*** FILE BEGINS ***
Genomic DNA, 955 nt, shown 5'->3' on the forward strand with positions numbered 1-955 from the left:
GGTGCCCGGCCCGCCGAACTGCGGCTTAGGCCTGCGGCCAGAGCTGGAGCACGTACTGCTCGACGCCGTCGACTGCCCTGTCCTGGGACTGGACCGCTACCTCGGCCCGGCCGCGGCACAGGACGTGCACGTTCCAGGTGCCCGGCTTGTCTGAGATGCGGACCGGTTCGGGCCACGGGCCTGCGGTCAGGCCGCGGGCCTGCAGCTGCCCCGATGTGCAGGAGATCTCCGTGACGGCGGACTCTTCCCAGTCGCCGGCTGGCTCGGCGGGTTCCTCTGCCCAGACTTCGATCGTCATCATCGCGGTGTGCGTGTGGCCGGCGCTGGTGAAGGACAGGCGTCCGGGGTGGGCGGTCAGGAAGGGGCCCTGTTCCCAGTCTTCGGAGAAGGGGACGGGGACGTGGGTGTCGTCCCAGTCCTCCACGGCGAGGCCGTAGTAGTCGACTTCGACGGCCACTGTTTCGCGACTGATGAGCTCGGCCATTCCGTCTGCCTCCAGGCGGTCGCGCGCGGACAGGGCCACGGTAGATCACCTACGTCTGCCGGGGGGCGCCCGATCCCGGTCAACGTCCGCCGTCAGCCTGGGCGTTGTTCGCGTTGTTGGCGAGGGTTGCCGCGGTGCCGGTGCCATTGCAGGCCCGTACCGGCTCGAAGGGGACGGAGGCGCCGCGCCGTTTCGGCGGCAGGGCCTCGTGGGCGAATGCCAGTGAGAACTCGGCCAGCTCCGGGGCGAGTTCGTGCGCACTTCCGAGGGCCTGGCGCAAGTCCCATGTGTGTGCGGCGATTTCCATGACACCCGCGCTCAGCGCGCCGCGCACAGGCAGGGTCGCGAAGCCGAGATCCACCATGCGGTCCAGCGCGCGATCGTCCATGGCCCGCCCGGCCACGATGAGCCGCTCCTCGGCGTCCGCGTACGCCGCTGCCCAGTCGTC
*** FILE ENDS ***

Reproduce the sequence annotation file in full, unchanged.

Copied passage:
Genomic DNA, 955 nt, shown 5'->3' on the forward strand with positions numbered 1-955 from the left:
GGTGCCCGGCCCGCCGAACTGCGGCTTAGGCCTGCGGCCAGAGCTGGAGCACGTACTGCTCGACGCCGTCGACTGCCCTGTCCTGGGACTGGACCGCTACCTCGGCCCGGCCGCGGCACAGGACGTGCACGTTCCAGGTGCCCGGCTTGTCTGAGATGCGGACCGGTTCGGGCCACGGGCCTGCGGTCAGGCCGCGGGCCTGCAGCTGCCCCGATGTGCAGGAGATCTCCGTGACGGCGGACTCTTCCCAGTCGCCGGCTGGCTCGGCGGGTTCCTCTGCCCAGACTTCGATCGTCATCATCGCGGTGTGCGTGTGGCCGGCGCTGGTGAAGGACAGGCGTCCGGGGTGGGCGGTCAGGAAGGGGCCCTGTTCCCAGTCTTCGGAGAAGGGGACGGGGACGTGGGTGTCGTCCCAGTCCTCCACGGCGAGGCCGTAGTAGTCGACTTCGACGGCCACTGTTTCGCGACTGATGAGCTCGGCCATTCCGTCTGCCTCCAGGCGGTCGCGCGCGGACAGGGCCACGGTAGATCACCTACGTCTGCCGGGGGGCGCCCGATCCCGGTCAACGTCCGCCGTCAGCCTGGGCGTTGTTCGCGTTGTTGGCGAGGGTTGCCGCGGTGCCGGTGCCATTGCAGGCCCGTACCGGCTCGAAGGGGACGGAGGCGCCGCGCCGTTTCGGCGGCAGGGCCTCGTGGGCGAATGCCAGTGAGAACTCGGCCAGCTCCGGGGCGAGTTCGTGCGCACTTCCGAGGGCCTGGCGCAAGTCCCATGTGTGTGCGGCGATTTCCATGACACCCGCGCTCAGCGCGCCGCGCACAGGCAGGGTCGCGAAGCCGAGATCCACCATGCGGTCCAGCGCGCGATCGTCCATGGCCCGCCCGGCCACGATGAGCCGCTCCTCGGCGTCCGCGTACGCCGCTGCCCAGTCGTC